Hayhurst's second book, "Out of My League," which chronicles his 2008 season in San Diego's system, hit stores last week. Carlin, who was teammates and roomates with the pitcher turned best-selling author that year with Triple-A Portland, is prominently featured throughout the non-fiction story.
The book is a follow-up to Hayhurst's first book, "The Bullpen Gospels." Both stories detail the pitcher's climb through the Minor League ranks as a non-prospect, shedding light on what life is like behind the scenes for players who are stuck dreaming about reaching the Majors. The stories show the balancing act of playing baseball, maintaining relationships and trying to pay the bills on often meager pay.
Carlin, who has read both books, feels Hayhurst has done a great job of telling what life is really like during a player's often unglamorous rise up an organizational ladder.
"He talked about some really cool things that fans might not see," Carlin said. "There's definitely the dynamics of the clubhouse, the travel, the thought process, the interaction with the coaches. He captured the things that you don't see as fans. Everybody thinks we've got it made here.
"They just don't realize that there's no job security, and it's a high-stress job, and you don't make a lot of money until you get to the big leagues. It's not easy. I thought he did a good job conveying some of that stuff."
Carlin can appreciate Hayhurst's storyline because they have followed similar career paths.
The 30-year-old Hayhurst began his pro career as a pitcher for Class A Eugene, where he was first teammates with Carlin in 2003. Hayhurst has spent eight years in the Minors with only a brief taste of the Majors with San Diego in 2008 (he posted a 9.72 ERA in 10 games) and with the Blue Jays in 2009 (2.78 ERA in 15 games).
A right shoulder injury cost Hayhurst the 2010 season and, after spending last year with the Rays' Triple-A affiliate, the pitcher is heading overseas to pitch in Italy this summer.
Carlin, 31, has spent the past 10 years mainly in the Minors, though he has had short stints with the Padres (2008), D-backs (2009) and Indians (2010). This spring, Carlin is fighting for the chance to be Cleveland's third-string catcher, meaning he likely has a ticket to Triple-A Columbus in his future once again.
Cleveland has its big league catching tandem locked in with starter Carlos Santana and backup Lou Marson.
Carlin could have looked for a job with another organization as a Minor League free agent this past winter, but he chose to re-sign with the Indians. Part of the reason was the Indians' brass told Carlin they much appreciate the things he does for a team that do not show up in a box score, such as helping groom young pitchers.
"I think that was one of the big reasons I signed back," Carlin said. "I knew that they wanted me. I have good relationships with the staff. It's nice to go somewhere that you know that you're wanted. I knew coming in that I'm not going to be an everyday guy in the big leagues. I was disappointed I didn't get an opportunity last year.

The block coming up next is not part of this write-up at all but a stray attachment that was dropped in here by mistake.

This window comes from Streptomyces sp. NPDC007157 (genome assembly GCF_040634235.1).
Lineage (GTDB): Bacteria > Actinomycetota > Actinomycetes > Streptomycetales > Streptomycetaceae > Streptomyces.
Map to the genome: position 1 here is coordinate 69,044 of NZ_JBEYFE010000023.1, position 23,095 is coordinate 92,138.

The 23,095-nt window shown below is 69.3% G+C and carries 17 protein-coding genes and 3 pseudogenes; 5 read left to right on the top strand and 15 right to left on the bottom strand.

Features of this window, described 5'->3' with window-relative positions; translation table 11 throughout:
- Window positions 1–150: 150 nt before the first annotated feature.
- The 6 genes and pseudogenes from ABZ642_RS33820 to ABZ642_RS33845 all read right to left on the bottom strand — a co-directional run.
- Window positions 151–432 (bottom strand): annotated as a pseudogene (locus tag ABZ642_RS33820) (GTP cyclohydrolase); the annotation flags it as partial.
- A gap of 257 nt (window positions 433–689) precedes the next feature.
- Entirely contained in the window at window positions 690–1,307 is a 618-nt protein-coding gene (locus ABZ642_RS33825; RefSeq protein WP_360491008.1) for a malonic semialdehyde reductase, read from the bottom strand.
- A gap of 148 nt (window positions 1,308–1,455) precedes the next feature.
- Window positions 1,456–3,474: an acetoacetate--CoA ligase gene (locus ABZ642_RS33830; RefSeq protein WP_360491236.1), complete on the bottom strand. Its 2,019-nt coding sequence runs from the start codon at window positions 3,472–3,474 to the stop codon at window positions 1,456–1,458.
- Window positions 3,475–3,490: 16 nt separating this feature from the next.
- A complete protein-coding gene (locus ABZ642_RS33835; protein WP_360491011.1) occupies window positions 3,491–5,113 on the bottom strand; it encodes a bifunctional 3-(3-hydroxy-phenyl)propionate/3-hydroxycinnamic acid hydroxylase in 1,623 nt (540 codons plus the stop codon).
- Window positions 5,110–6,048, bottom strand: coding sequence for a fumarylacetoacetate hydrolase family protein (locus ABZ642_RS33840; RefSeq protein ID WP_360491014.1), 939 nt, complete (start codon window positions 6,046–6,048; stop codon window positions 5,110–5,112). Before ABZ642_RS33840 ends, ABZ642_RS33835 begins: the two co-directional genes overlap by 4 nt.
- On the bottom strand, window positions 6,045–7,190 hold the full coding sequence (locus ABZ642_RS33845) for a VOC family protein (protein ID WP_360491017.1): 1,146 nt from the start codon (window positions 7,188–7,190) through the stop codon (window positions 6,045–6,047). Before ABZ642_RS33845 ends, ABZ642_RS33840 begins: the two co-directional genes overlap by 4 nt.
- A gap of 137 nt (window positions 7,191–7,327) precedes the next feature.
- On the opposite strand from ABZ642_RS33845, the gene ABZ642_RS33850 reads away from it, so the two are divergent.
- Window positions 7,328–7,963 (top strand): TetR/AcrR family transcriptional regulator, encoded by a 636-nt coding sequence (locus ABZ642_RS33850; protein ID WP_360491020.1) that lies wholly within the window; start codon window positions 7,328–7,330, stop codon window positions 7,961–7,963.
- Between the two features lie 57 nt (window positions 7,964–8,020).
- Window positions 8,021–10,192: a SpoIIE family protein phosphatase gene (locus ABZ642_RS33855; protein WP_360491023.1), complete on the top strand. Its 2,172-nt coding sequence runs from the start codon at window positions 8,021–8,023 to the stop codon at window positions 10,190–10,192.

"That being said, I didn't have a great year last year, personally, on paper or whatever. But, last time I was in the big leagues, I performed and I produced. They've already seen me do it, and I'd expect that they think I can do it again."
Carlin's first taste of The Show came during the 2008 season written about by Hayhurst in his new book.
When Hayhurst finally gets his call to the big leagues, the pitcher was promoted to start in place of Greg Maddux, who had been traded to the Dodgers that August. On the day that Hayhurst arrived in San Francisco to meet up with the Padres, he ran into Carlin at the team's hotel. As fate had it, Carlin was being sent back to Triple-A that same day.
That was one example of how Carlin's story of baseball survival has mirrored Hayhurst's at times.
Carlin was along for much of the ride that takes place in "Out of My League," and the catcher peppered Hayhurst with phone calls while reading the book.
"It was a little funny," Carlin said, "just because I was there for so many of the events that he talked about in the book. He captured all the details. Reading it, it was like, 'Oh, yeah, I remember that.' And then I couldn't help but call him right away and say, 'Do you remember this?' Or, 'What about that?'
"It was really cool. Some of the stuff -- obviously, the first call-up and stuff like that -- are things you'll never forget. It was just kind of cool to see his perspective on that sort of stuff."
The two have become good friends along the way.
"When I first met him, I didn't like him at all," Carlin said. "I thought this guy was a dork. And he was, but he was more mature than most of us. He just had a better perspective on things than I did at that time. Dirk's kind of always been Dirk.
"But, to see just that transition from Minor Leaguer to big leaguer, and then going back and forth, there's a maturation process that happens there. It's just cool to see how he captures all those thoughts on paper."